Why Mindfulness is Important for Your Students (and You!)

Mindfulness has the power to help us become centered, reduce anxiety, and overcome obstacles. No wonder it's a great tool for your special education students! Read more about how to incorporate mindfulness easily in your classroom.

If you have been anywhere near social media in 2018, I am sure you have heard at least one from this handful of words: meditation, mindfulness, self-care.  The yesteryears of wearing the busy badge of honor are out with 2017.  2018 is all about balance.  This whole world of mentally taking care of ourselves seems like some sort of trend that will come and go, much like LulaRoe leggings.
However, research is showing that mindfulness is not just something that is coming and going. According to a review of over 200 research articeles done by Kang, Smoski, and Robins mindfulness brings about various positive psychological effects, including increased subjective well-being, reduced psychological symptoms and emotional reactivity, and improved behavioral regulation”.  Better well-being, less emotional reactivity, and improve in regulating behavior? That’s pretty heavy.  I never believed in the power of mindfulness until I found myself with a minor bout of anxiety last school year.  My mom was going through cancer treatment.  Although we were all pretty confident she would make it through (she did!), the waiting game of when the treatment would finally be over was a challenge.  I started utilizing the meditation app on Alexa and giving myself a moment every day to just sit and notice that moment.  Anecdotally speaking, I can’t tell you what a difference it made in my ability to get out of my anxious thoughts.  I only recently discovered that research was showing the effects of mindfulness on a barrage of different mental health issues.  Mindfulness is definitely not some sort of trend, it is a necessity.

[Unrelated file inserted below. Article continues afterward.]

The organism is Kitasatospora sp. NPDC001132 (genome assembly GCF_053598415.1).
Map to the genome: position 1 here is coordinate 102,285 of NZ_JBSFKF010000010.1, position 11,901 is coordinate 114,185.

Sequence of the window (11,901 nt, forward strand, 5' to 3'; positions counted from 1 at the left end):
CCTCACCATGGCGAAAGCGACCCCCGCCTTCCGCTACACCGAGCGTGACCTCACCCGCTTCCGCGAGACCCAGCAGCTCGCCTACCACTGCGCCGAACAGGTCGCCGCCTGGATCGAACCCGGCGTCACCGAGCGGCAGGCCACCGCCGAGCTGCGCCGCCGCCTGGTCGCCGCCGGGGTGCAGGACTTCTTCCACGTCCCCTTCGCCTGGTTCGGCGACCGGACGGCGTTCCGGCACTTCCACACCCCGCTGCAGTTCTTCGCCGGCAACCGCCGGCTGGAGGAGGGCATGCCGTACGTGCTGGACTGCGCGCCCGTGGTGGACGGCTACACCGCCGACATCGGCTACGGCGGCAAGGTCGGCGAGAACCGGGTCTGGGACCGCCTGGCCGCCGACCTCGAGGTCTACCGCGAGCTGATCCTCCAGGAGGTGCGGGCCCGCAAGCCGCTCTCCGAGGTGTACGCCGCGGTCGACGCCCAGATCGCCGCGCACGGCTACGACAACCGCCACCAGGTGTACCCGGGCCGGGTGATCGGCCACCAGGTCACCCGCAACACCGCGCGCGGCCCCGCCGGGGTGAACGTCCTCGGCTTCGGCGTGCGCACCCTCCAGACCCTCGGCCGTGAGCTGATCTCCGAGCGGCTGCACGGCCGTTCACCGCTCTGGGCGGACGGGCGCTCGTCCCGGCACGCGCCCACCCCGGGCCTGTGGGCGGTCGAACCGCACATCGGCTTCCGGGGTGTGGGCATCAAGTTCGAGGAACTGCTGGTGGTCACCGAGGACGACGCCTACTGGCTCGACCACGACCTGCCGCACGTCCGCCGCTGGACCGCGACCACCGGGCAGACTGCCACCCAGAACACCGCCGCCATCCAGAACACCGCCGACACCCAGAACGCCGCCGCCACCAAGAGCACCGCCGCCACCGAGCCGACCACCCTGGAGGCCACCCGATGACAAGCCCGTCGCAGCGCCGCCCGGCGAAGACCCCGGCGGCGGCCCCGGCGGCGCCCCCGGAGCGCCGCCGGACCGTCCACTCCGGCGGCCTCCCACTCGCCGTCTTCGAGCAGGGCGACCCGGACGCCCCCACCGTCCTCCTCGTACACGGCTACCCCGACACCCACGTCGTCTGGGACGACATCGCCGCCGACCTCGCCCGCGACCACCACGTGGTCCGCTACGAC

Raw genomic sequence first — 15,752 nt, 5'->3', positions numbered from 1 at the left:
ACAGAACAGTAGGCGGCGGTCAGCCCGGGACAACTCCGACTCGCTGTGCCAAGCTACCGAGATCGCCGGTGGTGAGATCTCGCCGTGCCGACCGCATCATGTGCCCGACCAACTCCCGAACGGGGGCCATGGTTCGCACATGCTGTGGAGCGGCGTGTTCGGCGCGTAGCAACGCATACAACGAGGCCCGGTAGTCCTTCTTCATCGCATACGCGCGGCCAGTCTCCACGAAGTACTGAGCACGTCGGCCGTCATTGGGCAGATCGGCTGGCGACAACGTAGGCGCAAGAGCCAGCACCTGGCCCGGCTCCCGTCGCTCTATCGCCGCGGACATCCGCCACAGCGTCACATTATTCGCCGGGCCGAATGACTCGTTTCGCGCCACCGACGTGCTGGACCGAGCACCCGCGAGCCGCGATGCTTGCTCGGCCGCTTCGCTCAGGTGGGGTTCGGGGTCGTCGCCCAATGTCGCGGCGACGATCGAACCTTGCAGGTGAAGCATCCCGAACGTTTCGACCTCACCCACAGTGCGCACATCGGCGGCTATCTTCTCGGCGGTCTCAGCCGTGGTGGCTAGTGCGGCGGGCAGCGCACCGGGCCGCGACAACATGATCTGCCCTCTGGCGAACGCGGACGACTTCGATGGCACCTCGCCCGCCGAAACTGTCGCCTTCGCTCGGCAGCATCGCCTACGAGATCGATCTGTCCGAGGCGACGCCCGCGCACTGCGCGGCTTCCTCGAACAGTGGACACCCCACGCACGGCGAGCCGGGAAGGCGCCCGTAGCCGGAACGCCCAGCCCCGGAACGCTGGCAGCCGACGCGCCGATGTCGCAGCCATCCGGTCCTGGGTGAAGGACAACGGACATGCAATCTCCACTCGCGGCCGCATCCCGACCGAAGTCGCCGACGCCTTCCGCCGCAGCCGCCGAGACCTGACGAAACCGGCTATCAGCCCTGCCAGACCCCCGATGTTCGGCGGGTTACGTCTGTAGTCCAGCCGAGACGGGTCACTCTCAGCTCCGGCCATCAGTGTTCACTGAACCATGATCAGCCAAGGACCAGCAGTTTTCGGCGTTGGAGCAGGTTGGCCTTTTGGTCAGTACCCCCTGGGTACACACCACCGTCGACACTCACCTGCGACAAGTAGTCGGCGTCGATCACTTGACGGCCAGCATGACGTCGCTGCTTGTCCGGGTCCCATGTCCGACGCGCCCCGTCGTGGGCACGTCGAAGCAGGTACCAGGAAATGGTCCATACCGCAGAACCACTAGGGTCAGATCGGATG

Soooo knowing firsthand how effective mindfulness was for myself, I started thinking of the ways I could help my students using mindfulness.  Of course, this stuff isn’t a substitute for positive behavior supports or conducting functional behavior assessments.  However, it does give our students replacement behaviors that are not only socially appropriate, they can also be naturally reinforcing.  I think these techniques give children some of the power of something tangible they can do when they feel a certain way.  For our students with disabilities that can be a really powerful thing.

Here are a few simple, easy to implement ways to bring mindfulness into the classroom:

Practice Breathing

Long, slow breaths from the diaphragm have a positive effect on our feelings.  When we breath from our diaphragm, we actually massage our vagus nerve.  This nerve is responsible for reducing stress, anxiety.  There are lots of ways to teach even our neediest learner to practice breathing mindfully.  You can always use bubbles to help students to learn how to take long, slow, deep breaths.  Go Noodle also has videos under the breath section.

Mindful Movement

Yoga is pretty much just meditation but moving.  It was originally used to help teenage boys sit still during their meditation practice (this is coming from my yoga teacher).  There are plenty of resources to teach yoga in the classroom.  You may have to take very small, slow steps to work up to doing a routine or even doing an isolated move.  Take it from me, though, the effort to work on teaching the small behavior make a big difference.

Stop and Notice

If you have the ability to go on community-based trips (or heck, just walk around the perimeter on your schoolyard), take your kids on a mindfulness walk.  Have your kids walk quietly for 1 minute (or however long is possible for them) and have them note the things they noticed.  Just being in the moment and noticed what is happening at that moment is mindfulness.

Be aware though, in order to teach mindfulness, you really need to dive into it yourself.  It is not just enough to teach our students but to model and embody the idea of being mindful yourself.  If you're interested in learning more ways to help improve your students' well-being as well as your own, I have some news for you!; I am starting a special email list for those of us that are interested in just that. If you’re interested, make sure to join me!

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